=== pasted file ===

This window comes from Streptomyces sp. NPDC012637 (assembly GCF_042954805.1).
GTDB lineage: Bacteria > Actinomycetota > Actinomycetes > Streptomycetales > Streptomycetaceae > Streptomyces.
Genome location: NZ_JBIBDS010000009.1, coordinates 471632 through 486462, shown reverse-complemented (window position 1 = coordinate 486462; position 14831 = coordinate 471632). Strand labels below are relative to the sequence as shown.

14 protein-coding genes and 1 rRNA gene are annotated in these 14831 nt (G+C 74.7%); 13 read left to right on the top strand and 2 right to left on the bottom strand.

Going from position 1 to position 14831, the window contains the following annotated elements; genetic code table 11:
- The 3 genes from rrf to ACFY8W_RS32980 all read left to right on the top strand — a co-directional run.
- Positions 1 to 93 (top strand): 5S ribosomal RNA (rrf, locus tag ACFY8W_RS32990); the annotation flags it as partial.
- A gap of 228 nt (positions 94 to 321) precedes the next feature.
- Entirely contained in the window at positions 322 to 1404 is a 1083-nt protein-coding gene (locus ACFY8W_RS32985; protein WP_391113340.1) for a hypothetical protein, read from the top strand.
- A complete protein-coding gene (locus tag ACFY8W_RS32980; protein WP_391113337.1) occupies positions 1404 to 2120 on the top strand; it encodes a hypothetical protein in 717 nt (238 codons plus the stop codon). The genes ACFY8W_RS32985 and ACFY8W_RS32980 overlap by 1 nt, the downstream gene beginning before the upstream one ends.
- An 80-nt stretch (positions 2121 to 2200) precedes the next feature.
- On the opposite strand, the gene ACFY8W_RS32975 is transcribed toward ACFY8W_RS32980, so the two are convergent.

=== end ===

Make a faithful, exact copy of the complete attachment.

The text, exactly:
This window comes from Streptomyces sp. NPDC012637 (assembly GCF_042954805.1).
GTDB lineage: Bacteria > Actinomycetota > Actinomycetes > Streptomycetales > Streptomycetaceae > Streptomyces.
Genome location: NZ_JBIBDS010000009.1, coordinates 471632 through 486462, shown reverse-complemented (window position 1 = coordinate 486462; position 14831 = coordinate 471632). Strand labels below are relative to the sequence as shown.

14 protein-coding genes and 1 rRNA gene are annotated in these 14831 nt (G+C 74.7%); 13 read left to right on the top strand and 2 right to left on the bottom strand.

Going from position 1 to position 14831, the window contains the following annotated elements; genetic code table 11:
- The 3 genes from rrf to ACFY8W_RS32980 all read left to right on the top strand — a co-directional run.
- Positions 1 to 93 (top strand): 5S ribosomal RNA (rrf, locus tag ACFY8W_RS32990); the annotation flags it as partial.
- A gap of 228 nt (positions 94 to 321) precedes the next feature.
- Entirely contained in the window at positions 322 to 1404 is a 1083-nt protein-coding gene (locus ACFY8W_RS32985; protein WP_391113340.1) for a hypothetical protein, read from the top strand.
- A complete protein-coding gene (locus tag ACFY8W_RS32980; protein WP_391113337.1) occupies positions 1404 to 2120 on the top strand; it encodes a hypothetical protein in 717 nt (238 codons plus the stop codon). The genes ACFY8W_RS32985 and ACFY8W_RS32980 overlap by 1 nt, the downstream gene beginning before the upstream one ends.
- An 80-nt stretch (positions 2121 to 2200) precedes the next feature.
- On the opposite strand, the gene ACFY8W_RS32975 is transcribed toward ACFY8W_RS32980, so the two are convergent.